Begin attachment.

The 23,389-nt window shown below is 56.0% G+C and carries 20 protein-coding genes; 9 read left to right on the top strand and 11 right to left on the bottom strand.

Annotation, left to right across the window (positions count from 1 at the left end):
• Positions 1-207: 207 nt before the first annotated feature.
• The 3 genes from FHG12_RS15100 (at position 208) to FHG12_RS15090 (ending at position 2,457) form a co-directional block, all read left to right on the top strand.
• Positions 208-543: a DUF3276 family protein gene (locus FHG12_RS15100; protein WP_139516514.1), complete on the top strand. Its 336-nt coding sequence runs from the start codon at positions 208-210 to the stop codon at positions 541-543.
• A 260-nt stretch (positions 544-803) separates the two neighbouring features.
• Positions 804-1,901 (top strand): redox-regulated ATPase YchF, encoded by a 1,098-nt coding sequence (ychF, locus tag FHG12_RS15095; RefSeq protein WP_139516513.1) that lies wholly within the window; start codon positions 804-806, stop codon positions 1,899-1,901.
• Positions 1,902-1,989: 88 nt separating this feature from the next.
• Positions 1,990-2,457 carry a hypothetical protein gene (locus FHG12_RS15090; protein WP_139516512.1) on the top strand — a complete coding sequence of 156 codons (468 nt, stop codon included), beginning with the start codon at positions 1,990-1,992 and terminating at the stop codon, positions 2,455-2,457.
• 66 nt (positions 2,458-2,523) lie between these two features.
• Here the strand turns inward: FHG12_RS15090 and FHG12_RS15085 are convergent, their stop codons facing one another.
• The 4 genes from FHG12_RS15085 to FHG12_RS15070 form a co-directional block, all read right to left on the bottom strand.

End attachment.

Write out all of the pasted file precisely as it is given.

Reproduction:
The 23,389-nt window shown below is 56.0% G+C and carries 20 protein-coding genes; 9 read left to right on the top strand and 11 right to left on the bottom strand.

Annotation, left to right across the window (positions count from 1 at the left end):
• Positions 1-207: 207 nt before the first annotated feature.
• The 3 genes from FHG12_RS15100 (at position 208) to FHG12_RS15090 (ending at position 2,457) form a co-directional block, all read left to right on the top strand.
• Positions 208-543: a DUF3276 family protein gene (locus FHG12_RS15100; protein WP_139516514.1), complete on the top strand. Its 336-nt coding sequence runs from the start codon at positions 208-210 to the stop codon at positions 541-543.
• A 260-nt stretch (positions 544-803) separates the two neighbouring features.
• Positions 804-1,901 (top strand): redox-regulated ATPase YchF, encoded by a 1,098-nt coding sequence (ychF, locus tag FHG12_RS15095; RefSeq protein WP_139516513.1) that lies wholly within the window; start codon positions 804-806, stop codon positions 1,899-1,901.
• Positions 1,902-1,989: 88 nt separating this feature from the next.
• Positions 1,990-2,457 carry a hypothetical protein gene (locus FHG12_RS15090; protein WP_139516512.1) on the top strand — a complete coding sequence of 156 codons (468 nt, stop codon included), beginning with the start codon at positions 1,990-1,992 and terminating at the stop codon, positions 2,455-2,457.
• 66 nt (positions 2,458-2,523) lie between these two features.
• Here the strand turns inward: FHG12_RS15090 and FHG12_RS15085 are convergent, their stop codons facing one another.
• The 4 genes from FHG12_RS15085 to FHG12_RS15070 form a co-directional block, all read right to left on the bottom strand.